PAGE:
Private Alfred Maxwell Lawn, copy from Parramatta Soldiers, Cumberland Argus, 1920
Alfred, a brother to Herbert (service number 1978) and Horace (service number 2892), enlisted in the 20 Infantry Battalion on 30 June 1917. His service number was 3341. At the time, he was 20 years of age bachelor who worked as a wool piecer. He named his father Edward Lawn as his next of kin and they lived at “Avoca” Harold Street, North Parramatta, New South Wales.
He had previously served in the Senior Cadets in the Militia for 5 years prior to enlisting and on 2 August 1917 he embarked at Sydney on board HMAT “Militiades” A28 with the 35 Infantry Battalion, 8 Reinforcements. He disembarked at Glasgow, England on 2 October 1917.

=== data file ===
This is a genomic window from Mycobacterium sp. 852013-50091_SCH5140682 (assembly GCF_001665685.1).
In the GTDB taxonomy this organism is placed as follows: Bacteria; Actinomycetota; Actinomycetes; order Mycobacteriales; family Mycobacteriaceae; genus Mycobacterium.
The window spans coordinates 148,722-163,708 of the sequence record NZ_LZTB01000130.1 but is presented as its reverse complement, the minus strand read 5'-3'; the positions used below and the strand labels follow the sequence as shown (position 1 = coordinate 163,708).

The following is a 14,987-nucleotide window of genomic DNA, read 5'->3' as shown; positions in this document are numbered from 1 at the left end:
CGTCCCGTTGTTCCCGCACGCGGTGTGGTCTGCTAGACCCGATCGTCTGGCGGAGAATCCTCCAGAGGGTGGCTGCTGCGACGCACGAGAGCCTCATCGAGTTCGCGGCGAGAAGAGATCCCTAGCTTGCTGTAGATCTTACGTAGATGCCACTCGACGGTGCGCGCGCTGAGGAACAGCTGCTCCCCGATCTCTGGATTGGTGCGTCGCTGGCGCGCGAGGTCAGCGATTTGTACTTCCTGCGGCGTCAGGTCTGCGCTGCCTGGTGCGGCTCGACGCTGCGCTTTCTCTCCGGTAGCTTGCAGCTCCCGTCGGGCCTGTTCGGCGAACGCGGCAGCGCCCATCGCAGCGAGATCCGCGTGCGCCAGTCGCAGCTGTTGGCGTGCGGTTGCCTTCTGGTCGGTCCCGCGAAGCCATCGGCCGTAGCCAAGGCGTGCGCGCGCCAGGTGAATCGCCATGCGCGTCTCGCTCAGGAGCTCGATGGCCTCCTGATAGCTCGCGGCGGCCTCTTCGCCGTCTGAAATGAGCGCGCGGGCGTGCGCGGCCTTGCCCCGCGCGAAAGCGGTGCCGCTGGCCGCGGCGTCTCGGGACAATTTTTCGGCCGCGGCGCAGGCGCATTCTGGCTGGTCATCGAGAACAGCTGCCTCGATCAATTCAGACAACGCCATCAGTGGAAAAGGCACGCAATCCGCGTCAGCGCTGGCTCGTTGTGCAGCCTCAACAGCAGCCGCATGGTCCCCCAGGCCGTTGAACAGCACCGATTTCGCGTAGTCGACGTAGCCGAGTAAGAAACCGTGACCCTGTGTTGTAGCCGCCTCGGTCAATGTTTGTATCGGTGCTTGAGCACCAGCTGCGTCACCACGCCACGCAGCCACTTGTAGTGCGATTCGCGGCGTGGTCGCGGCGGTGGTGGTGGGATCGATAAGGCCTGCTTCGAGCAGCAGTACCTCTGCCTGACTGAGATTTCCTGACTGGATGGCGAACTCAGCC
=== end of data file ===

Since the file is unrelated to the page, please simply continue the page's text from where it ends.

By 30 January 1918 he proceeded overseas to France for active service. He was wounded in action on 4 April receiving a gunshot wound to the left leg through the knee. The wound was so serious that he was transferred to Dover Military Hospital in England a few days later. He was later classified as “medically unfit” and on 17 July was returned to Australia on board HMAT “Karoola“. On 11 September, he arrived in Melbourne, Victoria, Australia. He was taken to Randwick Military Hospital, where Sir Alexander MacCormack operated on his fractured leg on Friday 18 October 1918. His recovery was slow, having to be confined to bed for six months. On 4 March 1919 he was officially discharged from service “medically unfit”.
His mother, Mary Lawn, wrote of Alfie’s death in Callan Park Mental Hospital on 17 November 1932 after spending eleven and a half years in that Institution in a letter in Alfred’s military records available from the National Archives of Australia.
Neera Sahni, Research Services Leader, Parramatta Heritage Centre, City of Parramatta, 2017
“OF THE BOYS.” (1918, October 19). The Cumberland Argus and Fruitgrowers Advocate, p. 12.